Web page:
Performing contemporary music can be challenging, especially for amateur musicians. In order to lower the threshold and facilitate the first step towards this oeuvre, we created this blog. It will function as a gathering place for scores, videos, tips and contact information of previous performers. In short, this blog will (hopefully) encourage non-professional musicians of all ages to discover the wonderful world of new music.

Please feel free to send us scores, video’s at that we can integrate into this blog.

The Matrix Team

Dan Tramte: Degradative Interference LITE for guitar and video (2015)

Instrumentation: guitar and video

Degradative interference LITE for guitar, objects, and vine videos is a spinoff of a larger work for electric guitar called degradative interference. These pieces are modeled after the experience of scrolling through Instagram feeds, as we casually stop to view a short repeating video for a moment, and then scroll onward. While we effortlessly browse, we witness the hyperactive noise of the web—a disparity analogous to the relationship between the audience and the performer, who assumes a virtual role as the actor of the video in this piece.

Video for performance

This piece is also part of a publication No(w) guitar with pieces for amateur guitarist by Lundén, Kreidler, Steen-Andersen, Malaussena and Tramte

Dmitri Kourliandski – Emergency Survival Guide 2 (2009)

Instrumentation: 2 automobiles and orchestra
Contact: +
Score: Fragment

Let’s imagine: when on the stage, the musician finds an automobile instead of the piano. What can he do in such an emergency situation? He has only to choose between canceling the concert or getting into the car and drive out. In the similar situation finds himself a composer who was asked to write a piece for a car. Perhaps, the score of such a piece should be entitled “Emergency Survival Guide”…

Emergency Survival Guide 2

Lars Petter Hagen – The Artist’s Despair Before the Grandeur Of The Ancient Ruins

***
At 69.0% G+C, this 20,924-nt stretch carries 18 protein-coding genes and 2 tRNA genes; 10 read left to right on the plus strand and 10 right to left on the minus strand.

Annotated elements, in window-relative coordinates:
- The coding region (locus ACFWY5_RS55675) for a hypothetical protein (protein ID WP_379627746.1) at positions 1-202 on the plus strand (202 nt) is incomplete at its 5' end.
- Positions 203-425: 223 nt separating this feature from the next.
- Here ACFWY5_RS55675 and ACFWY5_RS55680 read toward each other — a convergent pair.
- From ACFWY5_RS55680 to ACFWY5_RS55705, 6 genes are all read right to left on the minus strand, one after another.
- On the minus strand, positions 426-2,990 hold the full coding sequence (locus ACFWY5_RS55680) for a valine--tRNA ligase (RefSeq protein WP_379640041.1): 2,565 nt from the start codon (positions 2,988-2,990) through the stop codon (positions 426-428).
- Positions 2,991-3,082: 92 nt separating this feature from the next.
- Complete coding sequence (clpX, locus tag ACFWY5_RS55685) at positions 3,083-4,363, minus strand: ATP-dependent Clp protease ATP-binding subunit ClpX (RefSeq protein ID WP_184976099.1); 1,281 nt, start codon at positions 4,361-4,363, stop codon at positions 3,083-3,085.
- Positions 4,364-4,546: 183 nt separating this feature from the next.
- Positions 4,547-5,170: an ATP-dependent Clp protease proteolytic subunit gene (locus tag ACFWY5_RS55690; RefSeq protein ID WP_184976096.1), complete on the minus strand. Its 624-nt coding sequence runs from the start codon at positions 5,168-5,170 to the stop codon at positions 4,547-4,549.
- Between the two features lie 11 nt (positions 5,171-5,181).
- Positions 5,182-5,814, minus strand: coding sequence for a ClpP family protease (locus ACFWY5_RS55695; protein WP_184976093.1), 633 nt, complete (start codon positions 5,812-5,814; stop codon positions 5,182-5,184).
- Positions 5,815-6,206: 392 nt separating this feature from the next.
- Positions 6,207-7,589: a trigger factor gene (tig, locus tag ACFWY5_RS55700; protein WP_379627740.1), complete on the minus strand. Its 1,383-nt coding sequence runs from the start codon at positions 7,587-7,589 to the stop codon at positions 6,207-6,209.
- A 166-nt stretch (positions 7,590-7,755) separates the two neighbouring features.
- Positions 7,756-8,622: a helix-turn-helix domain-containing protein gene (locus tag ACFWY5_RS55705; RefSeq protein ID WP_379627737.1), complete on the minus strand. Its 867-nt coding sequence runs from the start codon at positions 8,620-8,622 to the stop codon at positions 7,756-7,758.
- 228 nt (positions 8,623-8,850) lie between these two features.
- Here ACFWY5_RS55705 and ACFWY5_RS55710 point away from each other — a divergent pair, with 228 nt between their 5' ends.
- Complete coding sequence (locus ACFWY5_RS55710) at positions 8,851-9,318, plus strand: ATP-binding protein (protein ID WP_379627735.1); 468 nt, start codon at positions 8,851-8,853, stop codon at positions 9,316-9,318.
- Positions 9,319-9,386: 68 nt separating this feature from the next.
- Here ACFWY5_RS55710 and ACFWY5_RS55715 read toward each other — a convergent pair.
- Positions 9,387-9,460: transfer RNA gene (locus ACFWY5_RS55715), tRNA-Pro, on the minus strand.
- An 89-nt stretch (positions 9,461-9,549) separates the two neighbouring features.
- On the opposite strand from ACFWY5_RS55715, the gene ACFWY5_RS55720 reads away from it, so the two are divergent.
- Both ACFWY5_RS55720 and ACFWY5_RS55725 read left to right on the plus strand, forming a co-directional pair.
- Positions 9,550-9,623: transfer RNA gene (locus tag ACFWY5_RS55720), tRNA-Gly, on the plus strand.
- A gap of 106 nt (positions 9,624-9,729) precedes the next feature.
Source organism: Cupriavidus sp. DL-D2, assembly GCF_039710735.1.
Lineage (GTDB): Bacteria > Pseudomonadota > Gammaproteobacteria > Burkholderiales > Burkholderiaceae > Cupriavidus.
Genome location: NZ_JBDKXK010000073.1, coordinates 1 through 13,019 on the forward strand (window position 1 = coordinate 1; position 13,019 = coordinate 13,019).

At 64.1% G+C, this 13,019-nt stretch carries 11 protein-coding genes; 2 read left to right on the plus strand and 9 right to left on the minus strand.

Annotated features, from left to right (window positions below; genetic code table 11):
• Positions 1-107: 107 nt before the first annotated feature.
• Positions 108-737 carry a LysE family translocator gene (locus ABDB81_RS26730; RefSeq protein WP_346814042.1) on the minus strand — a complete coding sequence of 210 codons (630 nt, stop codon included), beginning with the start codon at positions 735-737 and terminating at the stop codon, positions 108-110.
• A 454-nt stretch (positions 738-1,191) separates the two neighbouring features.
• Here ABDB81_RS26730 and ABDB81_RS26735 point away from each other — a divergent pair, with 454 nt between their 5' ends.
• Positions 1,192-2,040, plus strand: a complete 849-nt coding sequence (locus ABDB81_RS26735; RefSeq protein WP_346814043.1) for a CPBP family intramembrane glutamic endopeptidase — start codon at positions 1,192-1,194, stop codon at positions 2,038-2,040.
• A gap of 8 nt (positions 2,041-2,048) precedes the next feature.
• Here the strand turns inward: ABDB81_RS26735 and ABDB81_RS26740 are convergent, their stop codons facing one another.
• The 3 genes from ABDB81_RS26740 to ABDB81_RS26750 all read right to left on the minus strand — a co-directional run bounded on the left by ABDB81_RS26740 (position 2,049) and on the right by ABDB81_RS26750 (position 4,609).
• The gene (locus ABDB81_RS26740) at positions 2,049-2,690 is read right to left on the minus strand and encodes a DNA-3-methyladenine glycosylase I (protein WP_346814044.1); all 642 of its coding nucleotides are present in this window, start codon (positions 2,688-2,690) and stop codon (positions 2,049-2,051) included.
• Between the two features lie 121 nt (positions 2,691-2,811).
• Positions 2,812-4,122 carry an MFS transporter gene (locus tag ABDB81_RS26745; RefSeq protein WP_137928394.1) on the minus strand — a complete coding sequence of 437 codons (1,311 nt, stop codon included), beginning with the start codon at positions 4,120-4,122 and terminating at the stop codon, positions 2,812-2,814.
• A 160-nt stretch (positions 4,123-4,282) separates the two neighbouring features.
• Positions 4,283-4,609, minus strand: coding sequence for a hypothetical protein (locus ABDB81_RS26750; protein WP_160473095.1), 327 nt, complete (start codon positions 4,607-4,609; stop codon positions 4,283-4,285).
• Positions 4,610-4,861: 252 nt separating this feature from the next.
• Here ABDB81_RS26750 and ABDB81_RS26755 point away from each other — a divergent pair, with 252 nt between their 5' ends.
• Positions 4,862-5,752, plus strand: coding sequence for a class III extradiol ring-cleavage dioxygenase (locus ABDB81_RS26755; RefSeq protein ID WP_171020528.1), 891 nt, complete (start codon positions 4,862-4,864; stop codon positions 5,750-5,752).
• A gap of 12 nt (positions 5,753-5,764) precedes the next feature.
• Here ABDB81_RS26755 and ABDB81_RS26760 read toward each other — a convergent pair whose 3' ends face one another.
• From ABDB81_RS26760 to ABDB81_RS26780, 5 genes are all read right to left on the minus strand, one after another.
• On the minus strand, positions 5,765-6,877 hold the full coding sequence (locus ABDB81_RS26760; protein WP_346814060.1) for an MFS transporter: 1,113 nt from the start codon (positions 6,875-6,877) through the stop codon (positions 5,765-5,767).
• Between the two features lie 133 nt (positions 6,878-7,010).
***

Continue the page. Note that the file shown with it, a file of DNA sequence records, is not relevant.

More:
Instrumentation: orchestra and electronics
Contact: +
Score: Fragment

(…) His take-off on Gustav Mahler in Kunstnerens fortvilelse is not an arrangement or a transcription or even a paraphrase of the original, but an appropriation that leaves Mahler far behind. The question of the meaning of the past, the consequences of knowing one’s history, the composer’s clumsy attempt to connect to folk traditions and nature – all of this in the end leads to a music of its own. (…) (Fragment from cd-booklet by B. Gottstein)
The Artist in Despair over the Magnitude of Antique Fragments  1778-80 by Johann Heinrich Fussli

Alvin Lucier – Nothing Is Real

Instrumentation: orchestra and electronics
Contact: +
Score: Fragment       Buy

This is surely one of the most charming pieces in Lucier’s œuvre. Fragments from the Beatles song “Strawberry Fields Forever” are played on the piano and simultaneously recorded. In the second part of the piece, the recording is played back from a small loudspeaker hidden inside a teapot. The sound of the playback is altered by different positions of the lid (e.g., open, closed, partially closed, partially open…) or by lifting the closed teapot off the piano. From time to time even “melodic lines” – as indicated in the score – are created by changing the distance of the lid to the teapot. The curiosity to hear a grand piano from the inside of a teapot is similar to hearing the sound of the Cologne train station inside a thimble, as in CHAMBERS, one of Lucier’s earlier works.
Lucier hides the technical details, and for the listener, the sounds coming from the teapot are somewhat ghostlike. Maybe because of this, the whole situation reminds us of the fairytale “Aladdin and the Magic Lamp”: Alvin and the magic teapot…